Sony’s Michael Lynton on How the Net and Social Media Are Changing the Movie Business
Michael Lynton joined Sony as its studio chairman in 2004. Eight years later — last March — he ascended to CEO of Sony Corporation of America, taking on oversight of all of the company’s U.S. entertainment businesses, except for videogames. A big job, and one that he’s performing at a time when Sony is under tight financial constraints. Among his top challenges: Adapting Sony’s movie business to Internet distribution at a time when movies like “Skyfall” are still grossing $1 billion in the theaters.
Onstage at D: Dive Into Media, one of his first appearances since accepting the new job last spring, Lynton talked about the state of the music and movie business in 2013. Are people still going to the theater to see movies and watching TV the way they used to? According to Lynton, they are. “The Internet hasn’t wiped anything out — yet,” Lynton said.
That said, the movie business is changing. Or, rather, consumer tastes are changing the movie business. “We had a good year with ‘Skyfall’ and ‘Zero Dark Thirty,'” Lynton said. “They did well, but they also taught us a lot about where the audience is these days.”
How so? According to Lynton, same-old, same-old is no longer quite as successful as it used to be. An eight-episode “Beethoven” franchise might have been a good idea a few years ago. These days, it’s not such a great thought.
“You’ve got to surprise people,” Lynton said. “The movies that are successful these days are often the movies that the audience would have never expected to see on the big screen. Think about ‘Zero Dark Thirty.’ Even franchise movies are different. Sure, ‘Skyfall’ is a James Bond movie, but it has a very different James Bond.”
“One of the engines of that change is social media and its effect on the post-moviegoing experience. Thanks to Twitter and Facebook, viewers can actually affect the way a movie performs. A film’s audience can now help kill a movie or extend its life.”
“The biggest issue for movie studios has always been that some films are good and others aren’t so good,” Lynton said. “Originally, marketing was supposed to smooth that out. But we can’t do that anymore. With social media, you can no longer hide the goods. … If you have a good movie and the right people see it, you can put that message out there and accelerate the promotion process. But those people don’t like it? That’s a very difficult message to muffle.”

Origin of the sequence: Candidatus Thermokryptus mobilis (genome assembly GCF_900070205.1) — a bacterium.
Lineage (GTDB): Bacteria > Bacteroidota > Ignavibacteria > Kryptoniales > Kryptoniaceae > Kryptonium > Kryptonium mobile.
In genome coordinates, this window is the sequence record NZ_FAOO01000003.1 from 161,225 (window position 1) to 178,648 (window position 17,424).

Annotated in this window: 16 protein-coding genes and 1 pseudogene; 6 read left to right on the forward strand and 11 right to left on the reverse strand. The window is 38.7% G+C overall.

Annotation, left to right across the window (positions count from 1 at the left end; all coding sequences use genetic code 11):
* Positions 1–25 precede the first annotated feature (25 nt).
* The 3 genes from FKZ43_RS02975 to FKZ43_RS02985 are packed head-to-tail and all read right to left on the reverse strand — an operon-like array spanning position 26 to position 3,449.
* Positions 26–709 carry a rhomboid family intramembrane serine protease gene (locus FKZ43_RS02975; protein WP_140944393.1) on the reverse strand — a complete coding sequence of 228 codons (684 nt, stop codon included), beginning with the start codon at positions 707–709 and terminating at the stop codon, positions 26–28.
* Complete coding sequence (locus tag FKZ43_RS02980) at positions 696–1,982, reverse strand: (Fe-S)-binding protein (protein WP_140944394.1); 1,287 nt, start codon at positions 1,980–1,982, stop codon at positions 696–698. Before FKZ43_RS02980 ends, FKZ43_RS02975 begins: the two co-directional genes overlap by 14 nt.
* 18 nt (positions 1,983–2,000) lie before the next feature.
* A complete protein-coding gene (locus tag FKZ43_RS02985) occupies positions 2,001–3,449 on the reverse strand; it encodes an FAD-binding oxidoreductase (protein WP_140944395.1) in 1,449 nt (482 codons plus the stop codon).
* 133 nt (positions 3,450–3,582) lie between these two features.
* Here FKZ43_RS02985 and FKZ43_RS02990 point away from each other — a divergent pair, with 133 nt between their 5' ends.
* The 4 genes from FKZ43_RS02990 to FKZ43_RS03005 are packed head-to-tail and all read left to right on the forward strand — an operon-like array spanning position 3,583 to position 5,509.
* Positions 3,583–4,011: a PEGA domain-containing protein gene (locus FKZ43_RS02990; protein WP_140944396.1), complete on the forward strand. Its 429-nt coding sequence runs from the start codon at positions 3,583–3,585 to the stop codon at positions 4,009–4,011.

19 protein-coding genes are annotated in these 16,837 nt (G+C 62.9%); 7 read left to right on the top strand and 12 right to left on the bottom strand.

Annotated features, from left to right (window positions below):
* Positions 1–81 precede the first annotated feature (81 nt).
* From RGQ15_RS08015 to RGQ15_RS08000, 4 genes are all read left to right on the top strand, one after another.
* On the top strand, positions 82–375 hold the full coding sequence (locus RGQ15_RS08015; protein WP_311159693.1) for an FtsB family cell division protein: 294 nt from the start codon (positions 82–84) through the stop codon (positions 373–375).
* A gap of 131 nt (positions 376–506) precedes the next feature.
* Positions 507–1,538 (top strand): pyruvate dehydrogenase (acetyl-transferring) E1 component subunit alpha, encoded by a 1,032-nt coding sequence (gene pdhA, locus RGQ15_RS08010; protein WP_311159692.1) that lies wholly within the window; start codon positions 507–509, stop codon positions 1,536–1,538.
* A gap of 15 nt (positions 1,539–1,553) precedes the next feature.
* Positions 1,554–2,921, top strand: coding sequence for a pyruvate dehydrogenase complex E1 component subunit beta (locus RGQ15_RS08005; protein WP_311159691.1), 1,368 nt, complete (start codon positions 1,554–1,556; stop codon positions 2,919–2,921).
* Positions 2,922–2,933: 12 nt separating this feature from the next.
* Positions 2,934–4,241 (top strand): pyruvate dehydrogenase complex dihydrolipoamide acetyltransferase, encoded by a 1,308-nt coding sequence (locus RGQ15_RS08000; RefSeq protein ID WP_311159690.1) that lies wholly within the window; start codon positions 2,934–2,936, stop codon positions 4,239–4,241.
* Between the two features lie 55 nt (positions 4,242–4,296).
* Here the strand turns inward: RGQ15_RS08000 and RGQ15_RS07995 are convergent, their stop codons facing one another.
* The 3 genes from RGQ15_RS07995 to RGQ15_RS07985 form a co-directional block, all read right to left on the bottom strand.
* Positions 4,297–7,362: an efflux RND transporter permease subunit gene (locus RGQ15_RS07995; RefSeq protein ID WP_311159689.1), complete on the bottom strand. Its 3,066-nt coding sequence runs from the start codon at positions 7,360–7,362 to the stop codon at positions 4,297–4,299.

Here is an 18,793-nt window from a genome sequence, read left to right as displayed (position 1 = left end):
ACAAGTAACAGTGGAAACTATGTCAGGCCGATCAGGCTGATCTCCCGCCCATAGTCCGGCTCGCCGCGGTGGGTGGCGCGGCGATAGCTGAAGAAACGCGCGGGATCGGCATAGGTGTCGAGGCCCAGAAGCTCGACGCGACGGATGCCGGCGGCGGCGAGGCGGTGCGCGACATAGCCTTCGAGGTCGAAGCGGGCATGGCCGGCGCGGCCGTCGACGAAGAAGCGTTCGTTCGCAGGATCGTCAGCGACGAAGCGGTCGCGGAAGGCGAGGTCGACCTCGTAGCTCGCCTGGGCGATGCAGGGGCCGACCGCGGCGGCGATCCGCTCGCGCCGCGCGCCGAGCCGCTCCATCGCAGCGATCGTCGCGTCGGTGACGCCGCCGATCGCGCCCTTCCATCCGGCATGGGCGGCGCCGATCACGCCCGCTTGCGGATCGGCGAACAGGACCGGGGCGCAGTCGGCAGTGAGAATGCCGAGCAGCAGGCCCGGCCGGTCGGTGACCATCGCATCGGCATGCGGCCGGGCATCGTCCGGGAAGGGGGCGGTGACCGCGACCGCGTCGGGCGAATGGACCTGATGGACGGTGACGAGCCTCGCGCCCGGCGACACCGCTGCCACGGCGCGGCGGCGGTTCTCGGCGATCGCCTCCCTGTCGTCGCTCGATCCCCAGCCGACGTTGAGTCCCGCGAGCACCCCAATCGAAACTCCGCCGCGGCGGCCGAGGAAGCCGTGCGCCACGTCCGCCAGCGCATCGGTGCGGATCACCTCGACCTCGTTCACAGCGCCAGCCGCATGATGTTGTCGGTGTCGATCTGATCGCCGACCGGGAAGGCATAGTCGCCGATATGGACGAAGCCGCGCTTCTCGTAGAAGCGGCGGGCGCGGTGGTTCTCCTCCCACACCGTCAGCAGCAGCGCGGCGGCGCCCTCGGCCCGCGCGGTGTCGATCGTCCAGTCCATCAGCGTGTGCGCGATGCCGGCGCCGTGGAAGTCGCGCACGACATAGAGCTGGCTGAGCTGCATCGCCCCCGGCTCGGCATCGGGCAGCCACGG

What if those people like it so much that they create an audience willing to pay a premium to watch a first-run film in their homes? Will we ever be able to pay $40 to watch a “Zero Dark Thirty” in our living rooms, when others are still going to the theater to see it?
Not for a while, said Lynton. “We’ve never really talked about doing that,” he said. “What we’ve talked about is releasing stuff during the dead period that occurs between when the movie leaves the theater and finally makes its way to DVD, cable. I like that idea a lot. But there are a lot of people at all levels of the industry that are concerned about that.”
Notes from the session:
- On DVDs: DVD is not going away. Not now, not for the moment.
- On Netflix and the DVR: “I think Netflix and DVRs have fundamentally changed the creative nature of the product in a spectacular way. … In the past, you had a really difficult time, you had a tough time creating long-form drama. The DVR and Netflix allowed people to catch up if they missed an episode. That’s a huge deal. You can now create these long-form narratives where characters can be developed over 13 episodes. That’s more attractive to viewers and writers. And that’s a good thing.”
- On Facebook and Twitter: They can help a lot. “Marketing is a complicated recipe. If you don’t have all the right ingredients, the recipe falls flat. Social media is definitely part of the recipe. We like social media. The studio system is set up to look at tracking, and tracking is set up to follow television, not social. We’re not properly measuring social media.”